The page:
1. Select your object.
  2. Go to Custom Animation> Add effect.
  3. Select a desired motion path.
  4. Apply the motion path to the object and modify the timing and effect settings.

Flash Once Animation

Many people seem to gravitate towards PowerPoint’s wipe, fly-in, and fade animations.  Those seem to be the most popular.  The Flash Once animation is not that well known.  It’s kind of like the Cinderella of PowerPoint animation, only popular with local exhibitionists.

The Rapid E-Learning Blog - flash once animation

Flash Once does exactly what you think it would do, it flashes once and then it disappears.  What this lets you do is put a series of images together that can appear in sequence and give the illusion of motion.  Here are two ways you can use the Flash Once effect.

Apply Flash Once to your key frame objects.  This allows you to create an animated sequence on one slide.

  1. Create a series of key frame objects.
  2. On each slide, group the object together to make sure it is one object.
  3. Move all of the objects to one slide.
  4. Apply the Flash Once animation. 
  5. Select a custom time to speed up the effect.
  6. Layer the objects based on the desired sequence.
  7. Set to animate after the previous.

Tip:  to cycle through the layered objects, use the tab key.

Use Flash Once instead of the motion path.  Motion path is kind of stiff when you move an object around because the object does not rotate with the path.  With Flash Once, you can move the object over a desired path and have it rotate to follow a more natural movement.

  1. Create an object.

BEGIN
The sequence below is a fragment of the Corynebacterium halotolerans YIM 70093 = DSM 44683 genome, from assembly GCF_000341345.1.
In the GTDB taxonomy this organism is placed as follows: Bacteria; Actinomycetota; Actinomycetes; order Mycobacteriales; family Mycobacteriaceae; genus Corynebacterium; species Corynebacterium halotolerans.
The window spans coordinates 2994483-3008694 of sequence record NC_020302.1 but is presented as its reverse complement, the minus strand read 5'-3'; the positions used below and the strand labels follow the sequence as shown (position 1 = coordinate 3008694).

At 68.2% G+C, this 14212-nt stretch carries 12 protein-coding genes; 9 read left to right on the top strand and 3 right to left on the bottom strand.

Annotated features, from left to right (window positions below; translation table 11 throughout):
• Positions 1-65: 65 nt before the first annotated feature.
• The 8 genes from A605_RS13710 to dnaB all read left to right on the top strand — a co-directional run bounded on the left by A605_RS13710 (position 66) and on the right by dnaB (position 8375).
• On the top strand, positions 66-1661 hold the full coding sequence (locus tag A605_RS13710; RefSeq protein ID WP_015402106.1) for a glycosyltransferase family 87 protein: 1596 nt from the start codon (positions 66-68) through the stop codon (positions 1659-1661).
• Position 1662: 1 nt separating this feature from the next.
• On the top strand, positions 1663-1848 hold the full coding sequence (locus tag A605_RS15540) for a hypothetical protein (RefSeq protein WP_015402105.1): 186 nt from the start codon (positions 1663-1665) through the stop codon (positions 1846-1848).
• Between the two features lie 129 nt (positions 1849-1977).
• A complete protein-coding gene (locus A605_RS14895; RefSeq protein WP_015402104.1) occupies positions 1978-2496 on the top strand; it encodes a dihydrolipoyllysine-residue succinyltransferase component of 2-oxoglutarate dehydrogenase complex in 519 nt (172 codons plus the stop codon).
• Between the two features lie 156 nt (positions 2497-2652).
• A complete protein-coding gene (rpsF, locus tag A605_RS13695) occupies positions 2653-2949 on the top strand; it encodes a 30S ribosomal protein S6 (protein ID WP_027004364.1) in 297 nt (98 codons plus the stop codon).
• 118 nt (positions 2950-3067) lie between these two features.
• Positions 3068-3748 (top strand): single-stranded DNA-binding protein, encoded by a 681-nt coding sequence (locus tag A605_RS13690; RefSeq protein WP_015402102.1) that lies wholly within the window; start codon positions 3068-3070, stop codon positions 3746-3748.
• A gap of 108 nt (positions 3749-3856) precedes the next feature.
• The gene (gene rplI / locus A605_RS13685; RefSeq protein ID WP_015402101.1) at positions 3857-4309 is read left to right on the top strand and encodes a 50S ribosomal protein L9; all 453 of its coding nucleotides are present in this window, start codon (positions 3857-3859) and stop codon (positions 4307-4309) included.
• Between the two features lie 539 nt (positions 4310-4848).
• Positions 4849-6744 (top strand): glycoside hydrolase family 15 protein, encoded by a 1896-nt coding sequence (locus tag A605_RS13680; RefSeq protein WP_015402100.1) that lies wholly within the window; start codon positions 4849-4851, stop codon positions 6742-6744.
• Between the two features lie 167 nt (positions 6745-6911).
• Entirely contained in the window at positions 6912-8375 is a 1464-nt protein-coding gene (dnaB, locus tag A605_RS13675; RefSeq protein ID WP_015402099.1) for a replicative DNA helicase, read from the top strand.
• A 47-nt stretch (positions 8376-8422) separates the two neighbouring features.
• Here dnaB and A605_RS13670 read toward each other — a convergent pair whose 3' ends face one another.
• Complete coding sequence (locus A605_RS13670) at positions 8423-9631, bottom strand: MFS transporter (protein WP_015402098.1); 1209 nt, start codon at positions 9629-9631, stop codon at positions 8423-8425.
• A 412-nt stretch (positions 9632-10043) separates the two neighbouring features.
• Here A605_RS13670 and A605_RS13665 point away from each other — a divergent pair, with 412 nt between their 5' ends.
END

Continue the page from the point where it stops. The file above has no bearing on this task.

2. Add Flash Once animation.
  3. Copy and paste the object on screen.
  4. Move the object along a desired path.
  5. Rotate the object as needed.

I made a quick demo with four tutorials to show you some of the ideas I shared in the post.


Click here to view the animation tutorial.

With some practice, you can create very sophisticated animations in PowerPoint.  I like to take clip art people and then break them apart to have separate body parts.  Then, like Dr. Frankenstein, I can assemble them the way I choose and use the body parts to quickly create animations.

I’ve got some more PowerPoint animation tips to share, but for now, I’ll let you practice these.  I’d love to see what you’re able to do.  If you’re up to the challenge, create some animations and send them my way.  Perhaps, they’ll make it to the blog.


Free E-Learning Resources

Want to learn more? Check out these articles and free resources in the community.

Here’s a great job board for e-learning, instructional design, and training jobs

Participate in the weekly e-learning challenges to sharpen your skills

Get your free PowerPoint templates and free graphics & stock images.

Lots of cool e-learning examples to check out and find inspiration.

Getting Started? This e-learning 101 series and the free e-books will help.


Building an e-learning course can be time-consuming and costly.  Because of this you don’t want to waste your resources by making your e-learning course more complex than it needs to be.  Instead, your objective is to create the best e-learning course you can with the limited resources you have.

Identify the Course’s Purpose

The intent of most e-learning courses is to change performance.  However, the type of course that’s usually built focuses on sharing information rather than performance improvements.  This happens because most people focus on delivering content rather than on changing performance.